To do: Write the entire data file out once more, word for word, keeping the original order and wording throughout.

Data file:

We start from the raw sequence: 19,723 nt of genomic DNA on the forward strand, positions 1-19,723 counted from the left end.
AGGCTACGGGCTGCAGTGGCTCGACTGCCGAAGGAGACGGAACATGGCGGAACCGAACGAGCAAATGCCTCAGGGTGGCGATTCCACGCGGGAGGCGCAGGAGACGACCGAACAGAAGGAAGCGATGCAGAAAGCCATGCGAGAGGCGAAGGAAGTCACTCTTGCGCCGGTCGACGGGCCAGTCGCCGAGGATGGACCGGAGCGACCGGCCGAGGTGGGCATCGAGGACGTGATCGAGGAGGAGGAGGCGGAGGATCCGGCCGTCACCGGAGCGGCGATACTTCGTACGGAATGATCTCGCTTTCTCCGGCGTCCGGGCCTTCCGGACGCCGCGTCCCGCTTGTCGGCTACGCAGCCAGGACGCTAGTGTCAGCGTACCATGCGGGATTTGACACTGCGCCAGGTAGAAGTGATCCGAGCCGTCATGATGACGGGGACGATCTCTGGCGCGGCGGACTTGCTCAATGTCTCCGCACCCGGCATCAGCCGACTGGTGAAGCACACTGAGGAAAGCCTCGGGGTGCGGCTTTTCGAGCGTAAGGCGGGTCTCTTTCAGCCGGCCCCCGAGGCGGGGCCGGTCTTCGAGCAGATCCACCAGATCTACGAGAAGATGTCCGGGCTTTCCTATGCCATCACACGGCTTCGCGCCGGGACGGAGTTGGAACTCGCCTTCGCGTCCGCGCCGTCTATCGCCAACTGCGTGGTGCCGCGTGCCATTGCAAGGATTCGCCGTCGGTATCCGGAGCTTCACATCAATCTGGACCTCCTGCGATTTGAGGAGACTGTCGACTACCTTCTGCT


We start from the raw sequence: 19,723 nt of genomic DNA on the forward strand, positions 1-19,723 counted from the left end.
AGGCTACGGGCTGCAGTGGCTCGACTGCCGAAGGAGACGGAACATGGCGGAACCGAACGAGCAAATGCCTCAGGGTGGCGATTCCACGCGGGAGGCGCAGGAGACGACCGAACAGAAGGAAGCGATGCAGAAAGCCATGCGAGAGGCGAAGGAAGTCACTCTTGCGCCGGTCGACGGGCCAGTCGCCGAGGATGGACCGGAGCGACCGGCCGAGGTGGGCATCGAGGACGTGATCGAGGAGGAGGAGGCGGAGGATCCGGCCGTCACCGGAGCGGCGATACTTCGTACGGAATGATCTCGCTTTCTCCGGCGTCCGGGCCTTCCGGACGCCGCGTCCCGCTTGTCGGCTACGCAGCCAGGACGCTAGTGTCAGCGTACCATGCGGGATTTGACACTGCGCCAGGTAGAAGTGATCCGAGCCGTCATGATGACGGGGACGATCTCTGGCGCGGCGGACTTGCTCAATGTCTCCGCACCCGGCATCAGCCGACTGGTGAAGCACACTGAGGAAAGCCTCGGGGTGCGGCTTTTCGAGCGTAAGGCGGGTCTCTTTCAGCCGGCCCCCGAGGCGGGGCCGGTCTTCGAGCAGATCCACCAGATCTACGAGAAGATGTCCGGGCTTTCCTATGCCATCACACGGCTTCGCGCCGGGACGGAGTTGGAACTCGCCTTCGCGTCCGCGCCGTCTATCGCCAACTGCGTGGTGCCGCGTGCCATTGCAAGGATTCGCCGTCGGTATCCGGAGCTTCACATCAATCTGGACCTCCTGCGATTTGAGGAGACTGTCGACTACCTTCTGCT